As a high school student, I often wonder if the education that I am supposedly garnering is worth the amount that it costs. Although I attend a public school and live in a relatively wealthy neighborhood/ have substantial privilege in attending school, the United States is greatly falling behind in its education system. In fact, it’s probably worse than imagined.
Of course, there are documentable achievements in the United States’ education system that show “improvement”. As the following graphs show, “both 9- and 13-year-olds scored higher in reading and mathematics in 2012 than students their age in early 1970.”
At the same time, however, we’re left wondering how the current presidential administration will affect education in the United States. From the Secretary of Education believing that public schools are “failing,” to calling opposers to school choice “flat-earthers“, there’s growing concern from families across the country regarding the integrity of primary and secondary education.
There are a few things on the list that are concerning:
First off are the numerous budget cuts onto the education sphere that will be detrimental to the further cultivation of programs, organizations, or even the development of new schools. From the highlights of Trump’s first budget cut, funding for the Education Department will cut by more than 13 percent ($11 billion) which also encompasses teacher development and support. All of this money would be able to use for funding for more than 35,000 teachers and up to 1.6 million students.
If that’s not enough of an alarming representation of education in the United States than maybe the second reason will. Even with the numerous cuts onto the ED, DeVos and Trump support the idea of school choice in coalition with the voucher system. School choice is defined as the K-12 educational options that are alternatives to public schools where students are originally assigned places that are drawn by district lines. These district lines ultimately determine which areas/ schools the students will attend in order to maintain the integrity of the said school. While that initially does not sound harmful, Devos’ new voucher program allows for families to use the voucher system to increase school choice, therefore undercutting public school funding. DeVos believes that these programs will ultimately increase performance in school, but evidence proves otherwise.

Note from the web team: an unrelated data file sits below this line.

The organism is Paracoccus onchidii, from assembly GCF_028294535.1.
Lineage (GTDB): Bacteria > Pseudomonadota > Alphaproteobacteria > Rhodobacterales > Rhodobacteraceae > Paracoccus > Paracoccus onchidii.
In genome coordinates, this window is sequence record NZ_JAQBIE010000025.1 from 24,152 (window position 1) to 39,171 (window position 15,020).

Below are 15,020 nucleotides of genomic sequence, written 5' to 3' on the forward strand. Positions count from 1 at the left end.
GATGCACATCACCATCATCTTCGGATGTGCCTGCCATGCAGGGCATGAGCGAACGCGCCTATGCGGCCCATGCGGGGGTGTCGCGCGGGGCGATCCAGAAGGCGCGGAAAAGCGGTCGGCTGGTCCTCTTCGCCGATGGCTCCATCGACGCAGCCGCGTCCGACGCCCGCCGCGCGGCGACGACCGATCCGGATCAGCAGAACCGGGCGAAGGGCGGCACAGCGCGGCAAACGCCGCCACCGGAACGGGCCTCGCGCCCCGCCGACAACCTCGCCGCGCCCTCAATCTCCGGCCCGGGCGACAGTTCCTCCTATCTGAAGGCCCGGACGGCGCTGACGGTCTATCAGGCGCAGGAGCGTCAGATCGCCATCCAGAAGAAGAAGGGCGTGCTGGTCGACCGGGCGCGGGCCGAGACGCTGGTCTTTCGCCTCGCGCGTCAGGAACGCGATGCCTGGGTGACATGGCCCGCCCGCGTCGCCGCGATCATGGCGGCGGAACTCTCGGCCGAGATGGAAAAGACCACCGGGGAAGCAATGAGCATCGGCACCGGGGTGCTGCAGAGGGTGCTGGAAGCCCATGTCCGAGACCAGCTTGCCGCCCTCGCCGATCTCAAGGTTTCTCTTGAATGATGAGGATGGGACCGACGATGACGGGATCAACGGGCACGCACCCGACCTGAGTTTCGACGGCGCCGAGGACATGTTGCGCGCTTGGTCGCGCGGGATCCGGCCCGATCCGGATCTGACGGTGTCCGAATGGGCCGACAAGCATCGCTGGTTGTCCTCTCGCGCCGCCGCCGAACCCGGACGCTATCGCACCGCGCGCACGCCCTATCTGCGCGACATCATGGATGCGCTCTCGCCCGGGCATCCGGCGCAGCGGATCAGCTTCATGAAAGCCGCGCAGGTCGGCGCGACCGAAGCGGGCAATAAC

According to studies done by Tulane University and through the documentation of Indiana’s voucher system, the results show that the scores over a three-year testing period remained the same as students who stayed in public schools. In fact, some students that scored lower found themselves moving back to their respective public schools.
The upcoming 3 years will be very interesting regarding domestic policies centered around education. For those of you that are skeptical regarding school choice and DeVos’ decisions, continue doing so. It’s worth being a flat-earther.